The FWC cannot make a single interest authorisation if an employer is covered by an in-term enterprise agreement and may decide to exclude an employer where it is satisfied that the employer is bargaining in good faith, has a history of effective bargaining, and less than 9 months has passed since the expiry date of the existing enterprise agreement.

Relevantly, protected industrial action remains available subject to meeting the requirements of the Act.

Other agreements/bargaining

Greenfields agreements and multi-employer agreements remain available under the amendments with the multi-employer stream also capturing “supported bargaining” (previously low-paid bargaining) and “workplace cooperative agreements”.

The “cooperative” bargaining stream for multi-employer agreements is voluntary and the parties can choose if and when to bargain, and can cease bargaining.  Protected industrial action is not available in this stream.

Commencement of Bargaining

In addition to the existing grounds which trigger bargaining, for single enterprise agreements, bargaining can be initiated once an employer receives a request to bargain, irrespective of whether the employer agrees with that request. This can occur when the proposed enterprise agreement replaces an agreement that has nominally expired within the last 5 years and the proposed agreement will cover the same or substantially the same group of employees. 

The obligations in relation to bargaining, such as the good faith bargaining obligations, then commence.

Intractable Bargaining Disputes

The existing provisions on serious breach declarations will be replaced with “intractable bargaining disputes” provisions which enable bargaining representatives (except in respect of greenfields agreements) to apply to the FWC for an intractable bargaining declaration.

The FWC may make a declaration if satisfied that:

  • there has been conciliation in which the applicant participated;
  • there is no reasonable prospect of agreement being reached if the FWC does not make the declaration; and
  • it is reasonable in all the circumstances to make the declaration taking into account the views of all the bargaining representatives.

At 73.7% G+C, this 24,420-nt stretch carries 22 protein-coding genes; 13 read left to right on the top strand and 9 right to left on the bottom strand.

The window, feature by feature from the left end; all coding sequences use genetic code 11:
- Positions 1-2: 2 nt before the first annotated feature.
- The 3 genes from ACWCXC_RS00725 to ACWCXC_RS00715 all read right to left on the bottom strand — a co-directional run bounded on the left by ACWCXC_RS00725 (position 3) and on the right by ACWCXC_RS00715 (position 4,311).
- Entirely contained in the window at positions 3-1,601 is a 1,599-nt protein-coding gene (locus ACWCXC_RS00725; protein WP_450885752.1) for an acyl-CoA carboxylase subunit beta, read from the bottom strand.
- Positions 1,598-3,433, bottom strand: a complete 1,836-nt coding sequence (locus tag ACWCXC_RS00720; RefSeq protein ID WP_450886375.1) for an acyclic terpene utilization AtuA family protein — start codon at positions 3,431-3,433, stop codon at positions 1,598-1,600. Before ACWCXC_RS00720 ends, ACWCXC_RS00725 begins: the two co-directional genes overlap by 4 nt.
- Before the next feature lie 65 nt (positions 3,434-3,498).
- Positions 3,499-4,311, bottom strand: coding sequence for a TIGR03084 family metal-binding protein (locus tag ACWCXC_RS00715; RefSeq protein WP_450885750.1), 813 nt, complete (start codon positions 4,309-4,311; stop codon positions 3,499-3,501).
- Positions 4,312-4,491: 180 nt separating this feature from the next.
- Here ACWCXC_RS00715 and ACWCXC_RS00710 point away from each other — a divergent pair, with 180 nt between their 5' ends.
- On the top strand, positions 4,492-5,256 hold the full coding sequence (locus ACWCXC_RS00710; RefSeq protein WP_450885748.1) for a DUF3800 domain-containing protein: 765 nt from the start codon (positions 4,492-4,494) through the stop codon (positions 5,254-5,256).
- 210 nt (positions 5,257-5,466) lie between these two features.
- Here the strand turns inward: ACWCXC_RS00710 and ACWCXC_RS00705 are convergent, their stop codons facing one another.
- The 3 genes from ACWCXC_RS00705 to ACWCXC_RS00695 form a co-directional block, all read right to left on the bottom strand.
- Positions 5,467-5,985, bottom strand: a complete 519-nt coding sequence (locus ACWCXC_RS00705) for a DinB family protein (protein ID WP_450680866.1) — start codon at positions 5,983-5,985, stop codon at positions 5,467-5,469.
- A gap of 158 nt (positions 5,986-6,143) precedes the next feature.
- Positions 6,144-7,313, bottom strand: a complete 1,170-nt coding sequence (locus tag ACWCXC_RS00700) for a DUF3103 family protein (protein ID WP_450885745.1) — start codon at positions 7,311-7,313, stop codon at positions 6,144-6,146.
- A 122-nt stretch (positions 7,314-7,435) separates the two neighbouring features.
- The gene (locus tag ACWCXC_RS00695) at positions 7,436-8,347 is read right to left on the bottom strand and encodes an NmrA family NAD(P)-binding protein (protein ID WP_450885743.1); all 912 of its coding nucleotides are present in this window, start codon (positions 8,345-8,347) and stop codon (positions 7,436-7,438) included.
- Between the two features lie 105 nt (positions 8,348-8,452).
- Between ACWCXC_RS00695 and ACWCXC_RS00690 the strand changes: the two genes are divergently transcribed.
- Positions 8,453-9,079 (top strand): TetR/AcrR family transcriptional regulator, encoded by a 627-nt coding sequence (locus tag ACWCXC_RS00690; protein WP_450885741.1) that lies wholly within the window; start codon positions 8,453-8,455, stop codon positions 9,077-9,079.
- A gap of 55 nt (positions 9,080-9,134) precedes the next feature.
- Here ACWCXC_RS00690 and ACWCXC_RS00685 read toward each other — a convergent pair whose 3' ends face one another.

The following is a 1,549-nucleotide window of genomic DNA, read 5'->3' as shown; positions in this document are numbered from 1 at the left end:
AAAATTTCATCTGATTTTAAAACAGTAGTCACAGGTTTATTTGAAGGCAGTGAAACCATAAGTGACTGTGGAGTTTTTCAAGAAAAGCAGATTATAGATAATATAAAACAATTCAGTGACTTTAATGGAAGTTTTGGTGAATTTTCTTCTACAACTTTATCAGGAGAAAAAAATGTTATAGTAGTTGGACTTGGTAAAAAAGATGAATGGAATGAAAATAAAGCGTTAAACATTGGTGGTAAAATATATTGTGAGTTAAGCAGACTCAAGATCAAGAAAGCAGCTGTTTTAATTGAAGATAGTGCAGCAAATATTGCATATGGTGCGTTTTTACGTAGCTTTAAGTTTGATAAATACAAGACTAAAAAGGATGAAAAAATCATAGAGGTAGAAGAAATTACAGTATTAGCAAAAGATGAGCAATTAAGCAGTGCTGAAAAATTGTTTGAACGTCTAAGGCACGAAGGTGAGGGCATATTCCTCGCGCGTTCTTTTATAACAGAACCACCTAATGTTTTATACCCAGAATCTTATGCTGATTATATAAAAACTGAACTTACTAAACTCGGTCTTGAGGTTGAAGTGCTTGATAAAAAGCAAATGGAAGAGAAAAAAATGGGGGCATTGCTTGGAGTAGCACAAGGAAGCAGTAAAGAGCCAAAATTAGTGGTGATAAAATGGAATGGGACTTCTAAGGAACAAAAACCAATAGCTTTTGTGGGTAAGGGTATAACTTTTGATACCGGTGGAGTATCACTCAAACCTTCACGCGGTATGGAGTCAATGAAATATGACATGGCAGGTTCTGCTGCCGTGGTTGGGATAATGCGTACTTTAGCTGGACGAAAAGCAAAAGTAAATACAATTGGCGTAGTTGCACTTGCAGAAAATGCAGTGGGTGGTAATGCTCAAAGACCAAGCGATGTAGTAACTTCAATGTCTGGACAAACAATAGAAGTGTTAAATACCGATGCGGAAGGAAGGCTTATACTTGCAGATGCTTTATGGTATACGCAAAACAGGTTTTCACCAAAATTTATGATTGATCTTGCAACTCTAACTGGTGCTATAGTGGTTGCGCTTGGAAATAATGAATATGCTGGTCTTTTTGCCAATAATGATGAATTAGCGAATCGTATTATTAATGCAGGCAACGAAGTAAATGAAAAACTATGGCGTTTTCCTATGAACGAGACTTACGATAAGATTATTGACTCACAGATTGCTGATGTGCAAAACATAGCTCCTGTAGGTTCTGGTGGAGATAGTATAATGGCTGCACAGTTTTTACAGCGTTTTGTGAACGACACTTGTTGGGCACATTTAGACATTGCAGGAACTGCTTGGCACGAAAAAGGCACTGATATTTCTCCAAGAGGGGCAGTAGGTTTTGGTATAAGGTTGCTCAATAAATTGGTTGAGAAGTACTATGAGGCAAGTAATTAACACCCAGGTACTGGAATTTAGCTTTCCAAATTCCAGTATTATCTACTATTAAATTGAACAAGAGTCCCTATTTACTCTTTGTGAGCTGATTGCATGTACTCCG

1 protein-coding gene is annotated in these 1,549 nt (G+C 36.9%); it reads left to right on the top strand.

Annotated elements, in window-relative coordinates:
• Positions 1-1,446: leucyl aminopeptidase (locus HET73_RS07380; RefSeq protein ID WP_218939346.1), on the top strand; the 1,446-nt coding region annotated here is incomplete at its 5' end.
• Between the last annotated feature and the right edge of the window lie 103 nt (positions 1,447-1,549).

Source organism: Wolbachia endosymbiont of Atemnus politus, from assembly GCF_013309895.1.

If the FWC makes the intractable bargaining declaration, it can:

  • specify a period (called the post-declaration negotiating period) during which the FWC can conciliate;
  • extend the post-declaration negotiating period if it considers appropriate to do so; and
  • at the end of the original or the extended period, the FWC can determine the dispute by arbitration.

Agreement Approval Requirements

Approval processes will be simplified, including by removing the seven day access period with the FWC’s focus being on whether the employees have genuinely agreed to the terms of the agreement. The FWC will publish a statement of principles to guide employees and employers on their rights and steps to facilitate genuine agreement.

Better Off Overall Test (BOOT)

The BOOT will be a global assessment of whether the employees as at the test time would be better off having regard to whether the agreement terms are more beneficial, or less beneficial, to the employee than the relevant Modern Award.

The primary consideration on whether the agreement passes the BOOT will be any common view expressed by bargaining representatives.  The FWC may only have regard to patterns or kinds of work, or types of employment, if they are reasonably foreseeable at the test time.

Where a class of employees to which a particular employee belongs is better off, the FWC is entitled (in the absence of evidence to the contrary) to assume that all employees in that class would be better off overall. 

The FWC will also have capacity, on application at a later date, to reconsider if an agreement passes the BOOT with the potential for the FWC to:

  • amend the agreement; or
  • seek an undertaking that will change the effect of the relevant provision after the agreement is approved, provided the FWC first seeks the views of the employer, the employees and any union.